All in all, I think I speak for everyone when I say that these past few days have given the Class of 2019 a nuanced understanding of Jerusalem...
As our journey in the Holy Land comes to a close, the Class of 2019 has been settling into the city of Jerusalem just in time for Shabbat. In these past two days, we’ve been able to explore the physical city and its people, all the while learning about its rich ethnic, religious, and racial history. And of course, we’ve been shopping (sorry, mom!) and eating to our heart’s content!
To start, yesterday (Wednesday) we took about two hours in the morning to embark on a geo-political tour of Jerusalem; where we traveled and learned in our tour bus about relevant present-day topics in Jerusalem, such as the West Bank and differing political parties. The tour gave us a broad understanding of the Old City as a whole, and later we had the choice of zooming in on either the Christian or Jewish Quarter through a guided walking tour.
After these fascinating (and extremely photo-oppable) explorations of whichever quarter we chose, the Class of 2019 reconvened for lunch in the nearby marketplace. I went for the shawarma, and after an ice cream stop, we headed for the Western Wall with great anticipation. What would we feel when we gazed upon these ancient stones that mean so much to our people?
As the crowds of people thinned, and the shimmering, sun-bathed wall unveiled itself, a collective gasp rippled over our grade. After almost two tumultuous weeks in Israel, we’d finally made it to the middle of the epicenter: the Western Wall.
Once I made my way through the throngs, I planted my palm on the warm stones, gazing upward in some kind of dazed shock. For me, the Western Wall is more than just a historical landmark of our people; it’s a place that’s helped me discover central parts of myself. To be here at this very moment in time, soaking up the sun’s rays, connecting to my Judaism so fiercely, all the while surrounded by my class...felt like something close to magical.
All too soon, our twenty allotted minutes at the wall came and went, and after many photos (yes, including Polaroids) we went back to the hotel. Those who had family left with them, and the rest of us went to Ben Yehuda street to shop and nosh.
I made good use of my time on Ben Yehuda; and went on a frantic goose-chase for the perfect present for my mother. All too soon, I had to leave for an ACT lesson over webcam, but that night certainly was very fun.
The next morning (today), we rose early, and headed to Yad Vashem; quite possibly the world’s most famous Holocaust memorial. We were very apprehensive; and were not sure what we were supposed to feel once we got there. However, Mr. Wolgel cleared the air when he explained to us that everyone would experience the memorial in different ways — some would have emotional reactions, others would be intellectually stimulated, and some wouldn’t be impacted. He told us that any of the above reactions was perfectly okay, and with that mindset, we headed inside.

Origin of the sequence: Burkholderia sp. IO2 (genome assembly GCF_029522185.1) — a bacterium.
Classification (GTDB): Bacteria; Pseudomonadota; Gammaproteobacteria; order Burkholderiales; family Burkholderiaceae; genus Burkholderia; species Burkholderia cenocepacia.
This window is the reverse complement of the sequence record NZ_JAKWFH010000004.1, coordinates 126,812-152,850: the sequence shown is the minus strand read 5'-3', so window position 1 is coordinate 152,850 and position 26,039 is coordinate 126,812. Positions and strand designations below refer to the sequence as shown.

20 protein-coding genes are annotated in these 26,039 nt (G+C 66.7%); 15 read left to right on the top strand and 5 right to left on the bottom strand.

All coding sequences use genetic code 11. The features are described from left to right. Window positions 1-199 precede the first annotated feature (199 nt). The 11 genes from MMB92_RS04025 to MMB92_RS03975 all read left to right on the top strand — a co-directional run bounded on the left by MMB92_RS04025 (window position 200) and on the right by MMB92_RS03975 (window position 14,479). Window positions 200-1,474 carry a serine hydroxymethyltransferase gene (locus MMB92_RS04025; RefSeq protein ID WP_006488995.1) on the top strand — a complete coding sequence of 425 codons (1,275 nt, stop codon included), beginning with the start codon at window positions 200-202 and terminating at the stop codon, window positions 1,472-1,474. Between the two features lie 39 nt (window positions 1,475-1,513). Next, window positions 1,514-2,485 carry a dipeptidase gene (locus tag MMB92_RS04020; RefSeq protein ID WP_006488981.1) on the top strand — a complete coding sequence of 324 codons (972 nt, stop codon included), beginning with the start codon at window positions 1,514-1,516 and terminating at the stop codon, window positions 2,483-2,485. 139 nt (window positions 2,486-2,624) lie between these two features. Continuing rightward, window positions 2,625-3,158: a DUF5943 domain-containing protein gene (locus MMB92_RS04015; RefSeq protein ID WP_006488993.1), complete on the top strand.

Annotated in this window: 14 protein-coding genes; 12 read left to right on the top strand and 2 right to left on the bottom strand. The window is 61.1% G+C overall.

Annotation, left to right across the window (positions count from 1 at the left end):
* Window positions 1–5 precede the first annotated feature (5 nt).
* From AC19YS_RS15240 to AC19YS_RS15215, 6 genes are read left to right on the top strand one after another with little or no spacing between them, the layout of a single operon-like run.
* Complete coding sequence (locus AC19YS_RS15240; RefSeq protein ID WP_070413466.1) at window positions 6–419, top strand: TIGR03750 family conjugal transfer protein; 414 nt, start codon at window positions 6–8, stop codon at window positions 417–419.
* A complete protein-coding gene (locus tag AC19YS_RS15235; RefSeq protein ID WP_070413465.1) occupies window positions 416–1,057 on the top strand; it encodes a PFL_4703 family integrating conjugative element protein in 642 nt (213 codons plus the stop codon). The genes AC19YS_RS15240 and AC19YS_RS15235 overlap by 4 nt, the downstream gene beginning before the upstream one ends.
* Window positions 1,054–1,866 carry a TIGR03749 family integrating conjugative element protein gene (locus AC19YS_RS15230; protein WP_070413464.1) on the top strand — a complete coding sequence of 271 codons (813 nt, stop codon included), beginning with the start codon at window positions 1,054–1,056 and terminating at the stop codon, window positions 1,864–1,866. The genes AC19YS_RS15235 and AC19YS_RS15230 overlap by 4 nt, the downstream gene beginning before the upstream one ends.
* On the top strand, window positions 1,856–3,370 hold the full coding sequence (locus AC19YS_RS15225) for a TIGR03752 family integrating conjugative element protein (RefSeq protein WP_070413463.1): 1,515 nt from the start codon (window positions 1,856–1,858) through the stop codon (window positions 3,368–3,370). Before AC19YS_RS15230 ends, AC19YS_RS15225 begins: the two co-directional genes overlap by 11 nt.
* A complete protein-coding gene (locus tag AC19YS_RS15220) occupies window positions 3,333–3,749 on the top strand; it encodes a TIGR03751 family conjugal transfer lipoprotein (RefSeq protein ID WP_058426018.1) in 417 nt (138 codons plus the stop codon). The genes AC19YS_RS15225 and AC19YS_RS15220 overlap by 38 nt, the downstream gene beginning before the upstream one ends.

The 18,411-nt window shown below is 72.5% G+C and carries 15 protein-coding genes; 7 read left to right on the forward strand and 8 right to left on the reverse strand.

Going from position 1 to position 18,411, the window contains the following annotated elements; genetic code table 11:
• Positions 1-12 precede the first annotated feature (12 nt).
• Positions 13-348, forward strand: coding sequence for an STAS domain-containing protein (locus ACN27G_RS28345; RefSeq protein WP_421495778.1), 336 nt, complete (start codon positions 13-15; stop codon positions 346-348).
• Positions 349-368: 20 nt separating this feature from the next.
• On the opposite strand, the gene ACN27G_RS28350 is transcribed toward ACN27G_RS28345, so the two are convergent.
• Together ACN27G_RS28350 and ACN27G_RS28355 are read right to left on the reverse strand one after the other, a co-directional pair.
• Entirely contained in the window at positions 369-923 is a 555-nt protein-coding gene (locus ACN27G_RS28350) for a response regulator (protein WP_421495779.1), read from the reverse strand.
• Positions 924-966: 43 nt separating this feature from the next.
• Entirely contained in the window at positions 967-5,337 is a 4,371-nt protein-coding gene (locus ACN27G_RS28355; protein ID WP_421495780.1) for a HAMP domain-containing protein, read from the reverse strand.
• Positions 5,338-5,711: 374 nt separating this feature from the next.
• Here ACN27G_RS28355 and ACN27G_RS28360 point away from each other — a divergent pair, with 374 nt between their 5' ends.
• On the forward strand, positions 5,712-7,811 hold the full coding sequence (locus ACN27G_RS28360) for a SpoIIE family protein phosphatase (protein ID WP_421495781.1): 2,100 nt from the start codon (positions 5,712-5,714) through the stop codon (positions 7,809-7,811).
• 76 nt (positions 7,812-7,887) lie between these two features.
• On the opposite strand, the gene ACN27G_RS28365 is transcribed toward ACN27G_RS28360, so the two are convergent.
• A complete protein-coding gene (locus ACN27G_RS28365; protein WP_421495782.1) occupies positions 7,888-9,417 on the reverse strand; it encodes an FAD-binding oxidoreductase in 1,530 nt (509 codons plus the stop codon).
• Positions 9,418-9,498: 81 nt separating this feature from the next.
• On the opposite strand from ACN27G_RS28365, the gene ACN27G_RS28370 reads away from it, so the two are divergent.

I can’t speak for others, but Yad Vashem struck a chord deep within me. I lost fifty-two members of my family in the Holocaust, and for the first time, I felt like I had the space to truly grieve and remember this horrible tragedy that my family and so many others went through. I could tell others were feeling similarly, and I felt better knowing that I was not alone.
I emerged feeling like I’d been through a washing machine, but although I was shaken, I was clean (if we’re going with that metaphor). Being able to release my emotions was healing, and I gained a sense of empowerment to continue spreading the ever-present message: “never again.”
Later today, we toured Har Herzl; Israel’s burial site for fallen soldiers. Seeing all the different graves, markings, and sentiments left by loved ones was extremely powerful, and left us feeling many different things.
Soon after, we were given the chance to process the day at an art studio in Jerusalem. There, we took our feelings and translated them into art on pieces cut out of a blank map of Israel. After sharing our piece with the group, we connected all of the parts to make a vibrant, colorful map that reflected each of our unique experiences. This experience was lovely and low-key, which was just what we needed after such an emotionally charged day.
After all that walking, talking, creating, and feeling, we were all feeling very hungry — but not for long. Right after the art activity, we enjoyed a delicious dinner at a restaurant in Jerusalem, where I think I ate more carbs than humanly possible. Once dinner was finished, some people headed to a nearby market, and others (myself included) left for the hotel — we were all feeling very tired.
All in all, I think I speak for everyone when I say that these past few days have given the Class of 2019 a nuanced understanding of Jerusalem; this city that seems to be the epicenter of our religion.
However, in general, thanks to our teachers, tour guides, and experiences, we’ve been able to gain this high level of understanding of many places throughout Israel (not just Jerusalem) which, in my personal opinion, is necessary for the development of one’s Jewish identity. We can’t wait for Shabbat, and don’t even want to think about leaving the Holy Land in just two days!